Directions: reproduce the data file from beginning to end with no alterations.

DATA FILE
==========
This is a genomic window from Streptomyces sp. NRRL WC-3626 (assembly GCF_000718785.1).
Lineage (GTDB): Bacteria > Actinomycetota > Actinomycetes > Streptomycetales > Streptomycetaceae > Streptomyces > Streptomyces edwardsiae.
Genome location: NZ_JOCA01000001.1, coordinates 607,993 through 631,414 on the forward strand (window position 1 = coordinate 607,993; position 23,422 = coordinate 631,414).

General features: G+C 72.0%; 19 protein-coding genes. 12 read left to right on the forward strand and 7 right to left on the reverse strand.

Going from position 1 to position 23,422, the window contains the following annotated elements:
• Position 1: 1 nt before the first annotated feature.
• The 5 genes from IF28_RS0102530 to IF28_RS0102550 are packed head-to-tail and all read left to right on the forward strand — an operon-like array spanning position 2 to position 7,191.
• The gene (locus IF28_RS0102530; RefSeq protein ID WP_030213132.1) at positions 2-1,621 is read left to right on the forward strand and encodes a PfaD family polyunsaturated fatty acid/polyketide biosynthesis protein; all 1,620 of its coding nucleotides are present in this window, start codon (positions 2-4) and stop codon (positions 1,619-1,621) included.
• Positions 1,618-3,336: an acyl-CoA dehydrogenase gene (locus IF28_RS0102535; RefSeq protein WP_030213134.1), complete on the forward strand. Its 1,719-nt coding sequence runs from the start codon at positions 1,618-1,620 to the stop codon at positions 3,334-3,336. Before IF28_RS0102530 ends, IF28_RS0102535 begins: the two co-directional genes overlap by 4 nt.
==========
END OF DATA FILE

This is a genomic window from Streptomyces sp. NRRL WC-3626 (assembly GCF_000718785.1).
Lineage (GTDB): Bacteria > Actinomycetota > Actinomycetes > Streptomycetales > Streptomycetaceae > Streptomyces > Streptomyces edwardsiae.
Genome location: NZ_JOCA01000001.1, coordinates 607,993 through 631,414 on the forward strand (window position 1 = coordinate 607,993; position 23,422 = coordinate 631,414).

General features: G+C 72.0%; 19 protein-coding genes. 12 read left to right on the forward strand and 7 right to left on the reverse strand.

Going from position 1 to position 23,422, the window contains the following annotated elements:
• Position 1: 1 nt before the first annotated feature.
• The 5 genes from IF28_RS0102530 to IF28_RS0102550 are packed head-to-tail and all read left to right on the forward strand — an operon-like array spanning position 2 to position 7,191.
• The gene (locus IF28_RS0102530; RefSeq protein ID WP_030213132.1) at positions 2-1,621 is read left to right on the forward strand and encodes a PfaD family polyunsaturated fatty acid/polyketide biosynthesis protein; all 1,620 of its coding nucleotides are present in this window, start codon (positions 2-4) and stop codon (positions 1,619-1,621) included.
• Positions 1,618-3,336: an acyl-CoA dehydrogenase gene (locus IF28_RS0102535; RefSeq protein WP_030213134.1), complete on the forward strand. Its 1,719-nt coding sequence runs from the start codon at positions 1,618-1,620 to the stop codon at positions 3,334-3,336. Before IF28_RS0102530 ends, IF28_RS0102535 begins: the two co-directional genes overlap by 4 nt.